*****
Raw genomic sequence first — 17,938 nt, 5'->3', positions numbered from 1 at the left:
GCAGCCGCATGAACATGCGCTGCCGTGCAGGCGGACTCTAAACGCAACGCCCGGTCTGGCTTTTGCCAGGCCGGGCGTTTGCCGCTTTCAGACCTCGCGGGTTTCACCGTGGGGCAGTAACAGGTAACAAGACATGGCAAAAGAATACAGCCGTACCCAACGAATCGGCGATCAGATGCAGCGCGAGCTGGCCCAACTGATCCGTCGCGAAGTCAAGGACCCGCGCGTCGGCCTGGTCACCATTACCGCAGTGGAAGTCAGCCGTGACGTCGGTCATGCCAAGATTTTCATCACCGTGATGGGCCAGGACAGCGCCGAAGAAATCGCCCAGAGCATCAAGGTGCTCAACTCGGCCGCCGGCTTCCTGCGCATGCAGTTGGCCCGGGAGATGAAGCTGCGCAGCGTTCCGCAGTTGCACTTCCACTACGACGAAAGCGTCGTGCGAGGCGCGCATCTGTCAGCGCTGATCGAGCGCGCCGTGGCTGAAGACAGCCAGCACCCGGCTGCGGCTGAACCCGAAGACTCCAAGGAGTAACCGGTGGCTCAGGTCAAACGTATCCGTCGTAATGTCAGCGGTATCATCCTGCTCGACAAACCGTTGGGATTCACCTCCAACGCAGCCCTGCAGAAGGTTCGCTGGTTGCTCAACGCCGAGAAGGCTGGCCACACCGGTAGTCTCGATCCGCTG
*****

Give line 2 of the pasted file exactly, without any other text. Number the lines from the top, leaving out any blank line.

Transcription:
GCAGCCGCATGAACATGCGCTGCCGTGCAGGCGGACTCTAAACGCAACGCCCGGTCTGGCTTTTGCCAGGCCGGGCGTTTGCCGCTTTCAGACCTCGCGGGTTTCACCGTGGGGCAGTAACAGGTAACAAGACATGGCAAAAGAATACAGCCGTACCCAACGAATCGGCGATCAGATGCAGCGCGAGCTGGCCCAACTGATCCGTCGCGAAGTCAAGGACCCGCGCGTCGGCCTGGTCACCATTACCGCAGTGGAAGTCAGCCGTGACGTCGGTCATGCCAAGATTTTCATCACCGTGATGGGCCAGGACAGCGCCGAAGAAATCGCCCAGAGCATCAAGGTGCTCAACTCGGCCGCCGGCTTCCTGCGCATGCAGTTGGCCCGGGAGATGAAGCTGCGCAGCGTTCCGCAGTTGCACTTCCACTACGACGAAAGCGTCGTGCGAGGCGCGCATCTGTCAGCGCTGATCGAGCGCGCCGTGGCTGAAGACAGCCAGCACCCGGCTGCGGCTGAACCCGAAGACTCCAAGGAGTAACCGGTGGCTCAGGTCAAACGTATCCGTCGTAATGTCAGCGGTATCATCCTGCTCGACAAACCGTTGGGATTCACCTCCAACGCAGCCCTGCAGAAGGTTCGCTGGTTGCTCAACGCCGAGAAGGCTGGCCACACCGGTAGTCTCGATCCGCTG